South Sudan Economic Outlook
- Macroeconomic performance has continued to deteriorate because of the country’s fragile situation and continuing low worldwide oil prices while growth fell by 0.2% in 2015 and the fiscal and current account deficits have increased sharply.
- On 14 December 2016 the president announced the launch of a national dialogue initiative with the aim of protecting and preserving the unity of the people of South Sudan, ending their suffering, restoring the economy, and focusing on state and nation building.
- South Sudan does not have a broad and substantive history of private sector development from which entrepreneurial culture will easily develop.
Economic performance has continued to deteriorate because of the civil war, the sharp fall in oil production, and the collapse of global oil prices. This has meant that the government is unable to raise the resources required to finance peace-related costs. In fact, financing even the normal 2015/16 budget, as approved by the assembly, remains a daunting challenge. South Sudan is the most oil-dependent country in the world, with oil accounting for almost the totality of exports, around 60% of its gross domestic product (GDP), and over 95% of government revenues in previous fiscal years. Global oil prices fell from USD 110 in 2014 to USD 30 before recovering to about USD 50 per barrel in early 2017. Net oil revenues in 2015/16 are expected to be only 17% of those of the previous year. This has had an adverse impact on economic performance. Real GDP growth fell by 0.2% in 2015. The fiscal budget and current account deficits have risen sharply resulting in a huge drop in foreign reserves, an increase in domestic and external debts, depreciation of the parallel domestic currency exchange rate, and acceleration in consumer inflation. GDP is estimated to have fallen drastically by 13.1% in 2016. The country’s economic prospects remain bleak, and will depend on the successful implementation of the peace agreement, a significant recovery in global oil prices, and the implementation of the economic and fiscal measures announced in September 2016.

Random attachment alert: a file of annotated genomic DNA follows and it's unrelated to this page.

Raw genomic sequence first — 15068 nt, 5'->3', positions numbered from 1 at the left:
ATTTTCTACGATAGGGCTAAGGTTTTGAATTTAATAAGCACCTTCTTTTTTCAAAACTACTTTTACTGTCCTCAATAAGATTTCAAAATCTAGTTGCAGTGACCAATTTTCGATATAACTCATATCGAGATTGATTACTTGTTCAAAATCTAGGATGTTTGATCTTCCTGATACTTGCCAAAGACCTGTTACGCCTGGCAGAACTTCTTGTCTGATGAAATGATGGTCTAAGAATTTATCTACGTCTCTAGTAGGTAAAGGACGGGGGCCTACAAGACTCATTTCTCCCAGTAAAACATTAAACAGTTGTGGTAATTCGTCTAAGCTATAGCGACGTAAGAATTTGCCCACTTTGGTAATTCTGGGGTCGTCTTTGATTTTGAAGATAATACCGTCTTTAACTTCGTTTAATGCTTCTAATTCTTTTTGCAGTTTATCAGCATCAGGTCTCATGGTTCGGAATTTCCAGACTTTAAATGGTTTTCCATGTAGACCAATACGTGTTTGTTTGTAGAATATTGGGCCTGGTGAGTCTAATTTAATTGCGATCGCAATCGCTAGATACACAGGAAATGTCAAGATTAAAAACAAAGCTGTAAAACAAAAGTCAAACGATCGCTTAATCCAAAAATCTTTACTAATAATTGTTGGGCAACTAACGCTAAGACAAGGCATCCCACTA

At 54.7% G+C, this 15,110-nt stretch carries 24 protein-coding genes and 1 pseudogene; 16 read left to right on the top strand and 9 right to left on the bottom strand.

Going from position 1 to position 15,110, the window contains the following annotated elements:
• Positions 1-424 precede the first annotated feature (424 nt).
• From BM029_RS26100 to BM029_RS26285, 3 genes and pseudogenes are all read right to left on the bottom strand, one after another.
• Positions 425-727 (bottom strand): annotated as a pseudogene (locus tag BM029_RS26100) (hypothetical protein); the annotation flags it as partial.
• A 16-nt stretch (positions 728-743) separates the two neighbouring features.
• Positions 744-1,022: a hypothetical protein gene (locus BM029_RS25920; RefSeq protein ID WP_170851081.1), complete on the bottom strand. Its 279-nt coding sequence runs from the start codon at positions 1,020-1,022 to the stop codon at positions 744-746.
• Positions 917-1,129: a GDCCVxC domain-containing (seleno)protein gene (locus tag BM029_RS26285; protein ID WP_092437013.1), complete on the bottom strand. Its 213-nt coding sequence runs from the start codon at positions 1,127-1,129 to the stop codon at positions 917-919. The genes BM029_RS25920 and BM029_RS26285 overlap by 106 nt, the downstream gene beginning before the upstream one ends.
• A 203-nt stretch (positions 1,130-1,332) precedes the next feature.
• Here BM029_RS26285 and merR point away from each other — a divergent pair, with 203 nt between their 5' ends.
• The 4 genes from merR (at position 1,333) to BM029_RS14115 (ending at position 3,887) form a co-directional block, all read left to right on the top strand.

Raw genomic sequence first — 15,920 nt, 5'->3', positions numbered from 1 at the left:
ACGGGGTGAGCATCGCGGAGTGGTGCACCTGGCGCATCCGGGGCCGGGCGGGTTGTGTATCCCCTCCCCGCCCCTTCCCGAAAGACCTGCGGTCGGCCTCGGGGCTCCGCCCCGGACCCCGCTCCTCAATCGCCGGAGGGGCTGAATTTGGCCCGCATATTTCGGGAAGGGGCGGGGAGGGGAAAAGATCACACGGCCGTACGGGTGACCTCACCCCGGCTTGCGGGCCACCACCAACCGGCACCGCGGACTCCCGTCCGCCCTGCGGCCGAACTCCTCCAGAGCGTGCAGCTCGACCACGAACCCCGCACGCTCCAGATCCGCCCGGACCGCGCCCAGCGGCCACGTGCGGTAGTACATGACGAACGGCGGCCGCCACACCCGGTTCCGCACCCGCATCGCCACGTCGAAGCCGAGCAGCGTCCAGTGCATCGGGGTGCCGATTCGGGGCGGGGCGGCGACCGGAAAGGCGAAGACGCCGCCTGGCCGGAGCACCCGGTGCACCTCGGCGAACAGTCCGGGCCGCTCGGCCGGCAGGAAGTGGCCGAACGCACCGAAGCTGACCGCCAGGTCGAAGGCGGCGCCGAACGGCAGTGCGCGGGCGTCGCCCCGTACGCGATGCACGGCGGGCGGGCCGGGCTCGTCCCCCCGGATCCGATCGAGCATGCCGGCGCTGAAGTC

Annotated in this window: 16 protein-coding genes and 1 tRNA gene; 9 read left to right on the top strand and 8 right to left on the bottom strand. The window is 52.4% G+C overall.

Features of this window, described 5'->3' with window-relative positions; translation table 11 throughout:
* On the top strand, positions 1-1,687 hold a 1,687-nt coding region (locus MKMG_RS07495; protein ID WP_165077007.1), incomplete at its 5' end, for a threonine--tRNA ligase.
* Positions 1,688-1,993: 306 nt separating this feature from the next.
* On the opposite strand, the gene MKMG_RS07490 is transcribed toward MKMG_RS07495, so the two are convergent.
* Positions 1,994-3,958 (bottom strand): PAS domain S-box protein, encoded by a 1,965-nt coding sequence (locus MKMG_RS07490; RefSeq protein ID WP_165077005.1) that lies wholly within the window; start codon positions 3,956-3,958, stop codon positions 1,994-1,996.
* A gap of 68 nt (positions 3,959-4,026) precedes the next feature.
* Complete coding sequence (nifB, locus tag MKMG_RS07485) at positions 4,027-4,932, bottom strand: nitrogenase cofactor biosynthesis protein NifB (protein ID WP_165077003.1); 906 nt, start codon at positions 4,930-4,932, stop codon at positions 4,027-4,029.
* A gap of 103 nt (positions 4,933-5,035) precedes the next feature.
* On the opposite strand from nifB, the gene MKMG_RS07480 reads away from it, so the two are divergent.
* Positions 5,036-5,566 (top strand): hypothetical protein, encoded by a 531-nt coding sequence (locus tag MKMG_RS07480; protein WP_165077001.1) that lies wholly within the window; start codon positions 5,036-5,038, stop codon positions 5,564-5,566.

On 14 December 2016, President Salva Kiir announced the launch of a National Dialogue initiative with the purpose of protecting and preserving the unity of the people of South Sudan, ending their suffering, restoring the economy, and focusing on the state and nation building. It is both a process and a forum through which the people of South Sudan should redefine the basis for their unity as it relates to nationhood, refine citizenship and belonging, restructure the state and renegotiate the social contract, and revitalise their aspirations for development and membership of the world of nations. The national dialogue does not violate the terms of the Agreement on the Resolution of the Conflict in South Sudan (ARCSS). The political situation remains tense. In August 2015 parties to the South Sudan civil conflict signed a peace agreement, led by the Intergovernmental Authority on Development (IGAD). A key step in this peace accord was the formation of a unity government, which was finally announced on 29 April 2016. However, on 7 July 2016 new fighting erupted between the South Sudanese army (SPLA) and the opposition forces of the SPLA-IO. This opened a new wave of violence and since then a precarious calm has prevailed in the country.
The overall humanitarian situation continues to deteriorate sharply. In November 2016 about 1.67 million people remained internally displaced, while over a million had fled to neighbouring countries and 201 997 were seeking United Nations (UN) shelter. UN reports point to a borderline famine situation in many regions, especially in parts of the Unity State. An estimated 4.8 million people are in emergency or crisis level food insecurity. The food crisis and displacement of the populations are expected to worsen if insecurity continues.